During the first half of the 1990s the British government turned inspection into an ambitious instrument of educational policy-making. Initially it encouraged local education authorities to experiment with inspection 'in all its forms'. Then, growing impatient with the pace of change, it ordained that schools were to be inspected on a hitherto unprecedented scale. Every primary and secondary school in the country was to undergo a 'full' inspection once every four years by a team commissioned by the the new Office for Standards in Education.
This book is about what happens when schools are inspected. Based on a major three year study, it asks a number of searching questions:
* What happens when the inspectors announce that they intend to call?
* How do inspectors set about their tasks?
* What problems do they encounter?
* How do schools and teachers react to inspectors?
* Crucially, what changes as a result of the inspectors paying a visit?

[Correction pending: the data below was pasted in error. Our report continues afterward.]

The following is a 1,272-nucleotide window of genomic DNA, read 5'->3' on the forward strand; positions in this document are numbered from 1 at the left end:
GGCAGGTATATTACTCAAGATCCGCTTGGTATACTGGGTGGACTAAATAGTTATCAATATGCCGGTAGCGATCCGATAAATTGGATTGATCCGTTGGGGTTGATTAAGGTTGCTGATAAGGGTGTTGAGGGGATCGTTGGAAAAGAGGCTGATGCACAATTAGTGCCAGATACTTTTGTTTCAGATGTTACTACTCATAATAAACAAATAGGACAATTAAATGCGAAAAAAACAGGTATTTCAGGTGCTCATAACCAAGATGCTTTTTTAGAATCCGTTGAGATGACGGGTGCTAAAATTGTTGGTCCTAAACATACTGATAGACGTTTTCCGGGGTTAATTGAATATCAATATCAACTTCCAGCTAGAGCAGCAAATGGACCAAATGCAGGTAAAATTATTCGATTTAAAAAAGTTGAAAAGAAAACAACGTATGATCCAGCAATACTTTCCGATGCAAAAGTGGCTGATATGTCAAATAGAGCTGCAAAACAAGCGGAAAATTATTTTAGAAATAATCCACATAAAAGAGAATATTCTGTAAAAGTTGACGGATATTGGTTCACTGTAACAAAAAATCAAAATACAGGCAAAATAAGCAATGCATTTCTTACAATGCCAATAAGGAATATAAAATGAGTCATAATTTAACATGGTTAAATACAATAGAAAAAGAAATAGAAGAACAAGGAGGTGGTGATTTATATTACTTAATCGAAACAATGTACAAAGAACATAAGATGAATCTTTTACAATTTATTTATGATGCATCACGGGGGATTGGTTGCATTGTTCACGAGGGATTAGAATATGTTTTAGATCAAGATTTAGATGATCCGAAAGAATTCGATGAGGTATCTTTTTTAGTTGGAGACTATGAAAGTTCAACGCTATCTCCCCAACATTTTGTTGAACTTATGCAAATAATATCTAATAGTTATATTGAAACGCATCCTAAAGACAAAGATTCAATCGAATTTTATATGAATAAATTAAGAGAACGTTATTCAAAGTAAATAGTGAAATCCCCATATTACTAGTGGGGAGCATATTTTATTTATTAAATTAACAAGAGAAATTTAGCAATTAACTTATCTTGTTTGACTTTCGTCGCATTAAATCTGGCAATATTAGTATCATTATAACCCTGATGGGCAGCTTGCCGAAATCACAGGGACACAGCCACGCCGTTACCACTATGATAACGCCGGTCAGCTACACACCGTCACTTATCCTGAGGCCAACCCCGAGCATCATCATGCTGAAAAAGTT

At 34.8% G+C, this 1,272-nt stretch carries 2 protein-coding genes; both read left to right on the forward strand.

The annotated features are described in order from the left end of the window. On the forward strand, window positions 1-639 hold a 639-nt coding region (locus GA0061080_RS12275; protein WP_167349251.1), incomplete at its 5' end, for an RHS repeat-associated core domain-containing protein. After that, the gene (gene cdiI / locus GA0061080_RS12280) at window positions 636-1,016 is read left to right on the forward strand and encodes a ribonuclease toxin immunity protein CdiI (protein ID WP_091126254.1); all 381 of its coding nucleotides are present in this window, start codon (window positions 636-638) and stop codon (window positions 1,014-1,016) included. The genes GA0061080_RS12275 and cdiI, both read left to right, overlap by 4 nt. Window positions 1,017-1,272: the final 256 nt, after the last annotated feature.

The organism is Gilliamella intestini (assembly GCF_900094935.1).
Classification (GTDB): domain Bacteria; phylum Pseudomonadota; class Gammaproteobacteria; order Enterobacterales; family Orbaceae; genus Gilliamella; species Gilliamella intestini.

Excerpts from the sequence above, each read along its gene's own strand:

The research reported here is one of the very first independent attempts to explore the aftermath of inspection and the ways in which schools do (or don't) take up inspectors' challenges. In short, has a 'powerful tool' for school improvement been discovered? Or is its leverage on change processes, in practice, more modest?
The history of school inspections in Britain stretches back over 150 years. Despite this lengthy tradition, its effects have up till now simply been asserted or taken for granted. Inspecting Schools offers a compelling account of the limits and possibilities of inspection as a mechanism for school reform and will be vital reading for headteachers, inspectors and those involved in the school effectiveness and improvement movement.
Brian Wilcox is Professiorial Research Fellow in Education at the University of Sheffield. He was previously Chief Adviser for the City of Sheffield Education Department.
John Gray is Professor and Director of Research at Homerton College, Cambridge. He was previously Professor of Education at the University of Sheffield.
Their previous book is entitled Good School, Bad School: Evaluating Performance and Encouraging Improvement and was also published by the Open University Press.